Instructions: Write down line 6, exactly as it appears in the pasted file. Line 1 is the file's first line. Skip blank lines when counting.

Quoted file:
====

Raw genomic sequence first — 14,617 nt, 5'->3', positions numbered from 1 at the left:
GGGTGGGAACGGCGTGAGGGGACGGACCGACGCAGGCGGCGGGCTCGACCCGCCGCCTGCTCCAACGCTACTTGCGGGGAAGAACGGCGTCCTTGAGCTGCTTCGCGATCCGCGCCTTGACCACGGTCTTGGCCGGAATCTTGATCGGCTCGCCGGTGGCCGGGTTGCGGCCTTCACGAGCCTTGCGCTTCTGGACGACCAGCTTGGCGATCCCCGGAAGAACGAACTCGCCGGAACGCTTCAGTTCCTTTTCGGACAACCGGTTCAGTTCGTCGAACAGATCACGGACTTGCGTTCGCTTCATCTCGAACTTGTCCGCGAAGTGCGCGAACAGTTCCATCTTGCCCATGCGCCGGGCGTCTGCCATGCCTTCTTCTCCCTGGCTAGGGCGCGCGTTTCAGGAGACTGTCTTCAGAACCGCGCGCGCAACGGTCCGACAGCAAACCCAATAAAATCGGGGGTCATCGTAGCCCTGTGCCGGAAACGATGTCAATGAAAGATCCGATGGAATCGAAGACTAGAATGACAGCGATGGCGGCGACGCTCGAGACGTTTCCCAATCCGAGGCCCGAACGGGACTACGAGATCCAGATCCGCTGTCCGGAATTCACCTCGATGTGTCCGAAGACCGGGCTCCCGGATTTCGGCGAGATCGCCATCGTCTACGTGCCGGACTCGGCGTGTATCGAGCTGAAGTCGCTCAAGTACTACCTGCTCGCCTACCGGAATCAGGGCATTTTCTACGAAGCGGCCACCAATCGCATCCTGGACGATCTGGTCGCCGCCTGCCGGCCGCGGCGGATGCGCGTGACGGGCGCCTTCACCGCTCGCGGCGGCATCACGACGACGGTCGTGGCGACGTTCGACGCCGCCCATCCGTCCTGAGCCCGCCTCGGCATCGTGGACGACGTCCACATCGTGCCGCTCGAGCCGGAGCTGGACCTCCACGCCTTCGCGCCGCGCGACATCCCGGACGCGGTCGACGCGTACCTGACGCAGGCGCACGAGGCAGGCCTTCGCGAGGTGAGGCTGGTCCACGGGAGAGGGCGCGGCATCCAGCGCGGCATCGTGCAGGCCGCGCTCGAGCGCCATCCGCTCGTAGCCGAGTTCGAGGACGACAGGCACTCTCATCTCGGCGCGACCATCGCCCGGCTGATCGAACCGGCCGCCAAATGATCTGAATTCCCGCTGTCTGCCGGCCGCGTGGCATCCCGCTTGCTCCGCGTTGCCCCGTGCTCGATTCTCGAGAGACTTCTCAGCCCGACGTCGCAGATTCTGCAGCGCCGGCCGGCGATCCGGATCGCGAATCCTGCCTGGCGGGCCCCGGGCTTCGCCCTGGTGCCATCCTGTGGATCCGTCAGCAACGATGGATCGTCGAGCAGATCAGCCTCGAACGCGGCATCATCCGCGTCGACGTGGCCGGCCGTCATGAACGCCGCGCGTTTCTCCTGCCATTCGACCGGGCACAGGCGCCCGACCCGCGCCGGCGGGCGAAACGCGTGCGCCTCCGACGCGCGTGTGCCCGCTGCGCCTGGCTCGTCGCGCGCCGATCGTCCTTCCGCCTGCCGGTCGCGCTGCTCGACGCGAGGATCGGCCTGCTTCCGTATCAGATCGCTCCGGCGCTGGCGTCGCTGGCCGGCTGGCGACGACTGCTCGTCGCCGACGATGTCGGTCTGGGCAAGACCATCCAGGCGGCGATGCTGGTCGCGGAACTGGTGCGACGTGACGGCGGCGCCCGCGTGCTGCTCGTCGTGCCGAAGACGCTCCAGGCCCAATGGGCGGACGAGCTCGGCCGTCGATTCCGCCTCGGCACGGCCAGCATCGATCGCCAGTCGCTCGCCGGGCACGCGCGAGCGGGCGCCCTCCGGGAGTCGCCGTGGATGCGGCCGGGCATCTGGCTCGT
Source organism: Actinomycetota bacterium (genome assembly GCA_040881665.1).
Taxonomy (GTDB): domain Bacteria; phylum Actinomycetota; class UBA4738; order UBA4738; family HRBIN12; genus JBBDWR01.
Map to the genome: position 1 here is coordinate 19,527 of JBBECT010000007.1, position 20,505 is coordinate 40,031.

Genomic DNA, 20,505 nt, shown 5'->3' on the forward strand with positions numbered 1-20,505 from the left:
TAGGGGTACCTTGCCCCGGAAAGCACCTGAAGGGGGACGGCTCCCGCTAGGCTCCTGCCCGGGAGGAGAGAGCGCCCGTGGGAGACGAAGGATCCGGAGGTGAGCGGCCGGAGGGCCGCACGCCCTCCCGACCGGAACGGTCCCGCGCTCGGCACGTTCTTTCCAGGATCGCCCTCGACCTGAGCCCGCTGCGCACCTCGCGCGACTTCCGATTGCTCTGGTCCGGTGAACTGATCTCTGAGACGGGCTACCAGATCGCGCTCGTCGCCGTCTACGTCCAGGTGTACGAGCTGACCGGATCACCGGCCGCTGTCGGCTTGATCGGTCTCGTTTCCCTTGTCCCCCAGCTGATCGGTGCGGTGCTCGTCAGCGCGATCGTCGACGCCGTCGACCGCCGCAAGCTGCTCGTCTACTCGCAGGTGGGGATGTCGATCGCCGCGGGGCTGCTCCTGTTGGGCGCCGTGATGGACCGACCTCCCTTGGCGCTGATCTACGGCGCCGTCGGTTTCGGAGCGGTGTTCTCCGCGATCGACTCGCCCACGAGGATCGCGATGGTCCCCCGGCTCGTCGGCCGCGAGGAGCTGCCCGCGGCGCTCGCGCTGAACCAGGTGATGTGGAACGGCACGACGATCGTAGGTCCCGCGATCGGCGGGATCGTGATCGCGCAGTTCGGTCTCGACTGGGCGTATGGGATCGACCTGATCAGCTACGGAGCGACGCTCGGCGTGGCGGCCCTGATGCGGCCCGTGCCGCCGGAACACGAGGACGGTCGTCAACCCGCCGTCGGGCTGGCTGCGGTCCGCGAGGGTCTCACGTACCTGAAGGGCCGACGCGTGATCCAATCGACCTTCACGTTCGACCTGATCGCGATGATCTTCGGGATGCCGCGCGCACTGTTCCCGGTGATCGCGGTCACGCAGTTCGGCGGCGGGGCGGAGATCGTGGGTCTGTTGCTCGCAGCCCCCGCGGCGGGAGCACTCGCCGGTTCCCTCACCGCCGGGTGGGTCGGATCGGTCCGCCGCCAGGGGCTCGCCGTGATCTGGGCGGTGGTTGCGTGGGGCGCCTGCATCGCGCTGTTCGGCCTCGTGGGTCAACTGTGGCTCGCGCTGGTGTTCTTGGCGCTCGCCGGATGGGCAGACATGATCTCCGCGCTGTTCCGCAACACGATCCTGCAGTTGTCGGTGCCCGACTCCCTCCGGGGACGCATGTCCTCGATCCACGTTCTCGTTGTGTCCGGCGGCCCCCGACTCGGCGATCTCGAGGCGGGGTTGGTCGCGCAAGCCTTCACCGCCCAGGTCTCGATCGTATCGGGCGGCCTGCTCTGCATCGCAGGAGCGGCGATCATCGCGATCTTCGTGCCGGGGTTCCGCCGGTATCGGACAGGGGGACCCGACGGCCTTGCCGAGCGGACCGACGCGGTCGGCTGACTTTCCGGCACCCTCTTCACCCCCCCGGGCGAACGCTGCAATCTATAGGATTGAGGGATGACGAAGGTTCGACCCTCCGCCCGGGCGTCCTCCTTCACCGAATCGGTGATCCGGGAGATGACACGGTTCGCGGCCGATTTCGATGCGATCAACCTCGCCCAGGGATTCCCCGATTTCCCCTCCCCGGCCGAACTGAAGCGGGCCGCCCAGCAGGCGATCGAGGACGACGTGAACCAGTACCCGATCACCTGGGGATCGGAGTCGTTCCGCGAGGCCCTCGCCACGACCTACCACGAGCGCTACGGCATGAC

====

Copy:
Genomic DNA, 20,505 nt, shown 5'->3' on the forward strand with positions numbered 1-20,505 from the left: